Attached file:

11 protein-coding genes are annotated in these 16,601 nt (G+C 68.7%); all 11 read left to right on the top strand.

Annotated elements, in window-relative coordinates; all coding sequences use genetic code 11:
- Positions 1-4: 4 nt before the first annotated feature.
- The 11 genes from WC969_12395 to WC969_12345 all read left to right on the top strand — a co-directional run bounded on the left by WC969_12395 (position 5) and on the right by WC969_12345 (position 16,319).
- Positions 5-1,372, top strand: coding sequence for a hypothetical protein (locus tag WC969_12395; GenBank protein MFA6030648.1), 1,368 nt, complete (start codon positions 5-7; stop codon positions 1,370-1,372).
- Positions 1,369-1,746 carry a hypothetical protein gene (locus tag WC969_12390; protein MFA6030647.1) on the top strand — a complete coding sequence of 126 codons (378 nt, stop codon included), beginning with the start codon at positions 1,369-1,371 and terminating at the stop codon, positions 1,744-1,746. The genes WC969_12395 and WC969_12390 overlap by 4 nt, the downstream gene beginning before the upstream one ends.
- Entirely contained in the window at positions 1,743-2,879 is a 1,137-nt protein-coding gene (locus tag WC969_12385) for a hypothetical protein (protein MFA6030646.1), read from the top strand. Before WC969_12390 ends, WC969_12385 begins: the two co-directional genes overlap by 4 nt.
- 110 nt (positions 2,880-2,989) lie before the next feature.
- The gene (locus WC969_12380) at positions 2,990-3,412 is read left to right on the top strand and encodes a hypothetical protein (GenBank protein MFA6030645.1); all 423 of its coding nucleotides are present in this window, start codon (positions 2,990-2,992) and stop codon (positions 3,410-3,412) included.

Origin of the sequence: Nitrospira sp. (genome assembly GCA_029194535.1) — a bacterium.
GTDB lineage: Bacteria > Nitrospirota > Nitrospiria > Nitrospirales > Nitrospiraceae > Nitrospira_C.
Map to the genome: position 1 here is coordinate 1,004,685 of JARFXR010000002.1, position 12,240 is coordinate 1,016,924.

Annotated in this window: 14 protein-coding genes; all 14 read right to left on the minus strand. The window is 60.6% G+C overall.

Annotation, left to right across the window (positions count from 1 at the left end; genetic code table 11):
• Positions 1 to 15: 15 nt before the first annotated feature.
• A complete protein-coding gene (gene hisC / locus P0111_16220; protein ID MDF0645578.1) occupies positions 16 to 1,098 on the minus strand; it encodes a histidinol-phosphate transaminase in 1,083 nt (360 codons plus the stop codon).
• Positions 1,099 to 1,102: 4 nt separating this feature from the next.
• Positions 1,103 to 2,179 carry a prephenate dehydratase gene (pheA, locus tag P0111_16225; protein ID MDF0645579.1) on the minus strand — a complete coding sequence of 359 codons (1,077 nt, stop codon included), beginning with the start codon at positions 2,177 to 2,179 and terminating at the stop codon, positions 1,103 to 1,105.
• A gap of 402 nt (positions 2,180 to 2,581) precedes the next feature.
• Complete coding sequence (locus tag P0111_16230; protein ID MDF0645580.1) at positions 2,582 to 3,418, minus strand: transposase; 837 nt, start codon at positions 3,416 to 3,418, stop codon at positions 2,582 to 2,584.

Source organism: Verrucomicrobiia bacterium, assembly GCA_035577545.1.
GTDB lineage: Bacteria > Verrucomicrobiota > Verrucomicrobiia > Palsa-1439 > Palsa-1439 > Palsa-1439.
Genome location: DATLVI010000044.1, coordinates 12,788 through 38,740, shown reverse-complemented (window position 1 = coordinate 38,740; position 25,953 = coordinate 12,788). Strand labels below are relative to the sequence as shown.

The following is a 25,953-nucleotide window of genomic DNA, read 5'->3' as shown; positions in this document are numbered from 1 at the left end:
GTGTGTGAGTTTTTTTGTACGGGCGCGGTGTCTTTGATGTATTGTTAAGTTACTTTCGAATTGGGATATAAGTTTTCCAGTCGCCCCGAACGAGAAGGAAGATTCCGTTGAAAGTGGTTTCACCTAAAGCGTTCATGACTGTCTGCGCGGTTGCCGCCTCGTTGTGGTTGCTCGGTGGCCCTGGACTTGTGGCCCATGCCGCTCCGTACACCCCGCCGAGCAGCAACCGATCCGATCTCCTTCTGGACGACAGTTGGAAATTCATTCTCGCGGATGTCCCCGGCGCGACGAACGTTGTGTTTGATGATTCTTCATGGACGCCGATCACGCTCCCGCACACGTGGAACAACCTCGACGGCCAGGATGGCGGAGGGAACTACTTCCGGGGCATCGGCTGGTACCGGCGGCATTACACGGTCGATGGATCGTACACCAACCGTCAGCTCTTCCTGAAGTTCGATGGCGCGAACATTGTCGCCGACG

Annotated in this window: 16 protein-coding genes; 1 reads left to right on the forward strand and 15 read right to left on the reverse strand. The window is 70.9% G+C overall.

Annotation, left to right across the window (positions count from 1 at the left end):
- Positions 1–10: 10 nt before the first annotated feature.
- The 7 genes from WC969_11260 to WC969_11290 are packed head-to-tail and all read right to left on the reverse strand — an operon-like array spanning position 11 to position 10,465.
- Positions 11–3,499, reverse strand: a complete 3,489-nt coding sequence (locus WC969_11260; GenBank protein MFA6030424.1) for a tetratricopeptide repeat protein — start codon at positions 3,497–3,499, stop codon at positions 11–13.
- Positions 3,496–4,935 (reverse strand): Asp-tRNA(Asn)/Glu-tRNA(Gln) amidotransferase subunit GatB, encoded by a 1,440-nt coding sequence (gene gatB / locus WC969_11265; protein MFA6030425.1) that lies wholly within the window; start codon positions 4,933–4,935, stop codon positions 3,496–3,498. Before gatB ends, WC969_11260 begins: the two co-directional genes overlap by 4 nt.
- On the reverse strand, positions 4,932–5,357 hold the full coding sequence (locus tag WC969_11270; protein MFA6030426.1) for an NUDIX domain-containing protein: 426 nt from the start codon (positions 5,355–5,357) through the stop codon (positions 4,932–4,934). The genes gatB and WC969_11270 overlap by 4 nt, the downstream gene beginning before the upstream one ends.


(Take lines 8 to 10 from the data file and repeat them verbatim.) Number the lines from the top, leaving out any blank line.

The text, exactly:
- 110 nt (positions 2,880-2,989) lie before the next feature.
- The gene (locus WC969_12380) at positions 2,990-3,412 is read left to right on the top strand and encodes a hypothetical protein (GenBank protein MFA6030645.1); all 423 of its coding nucleotides are present in this window, start codon (positions 2,990-2,992) and stop codon (positions 3,410-3,412) included.

Origin of the sequence: Nitrospira sp. (genome assembly GCA_029194535.1) — a bacterium.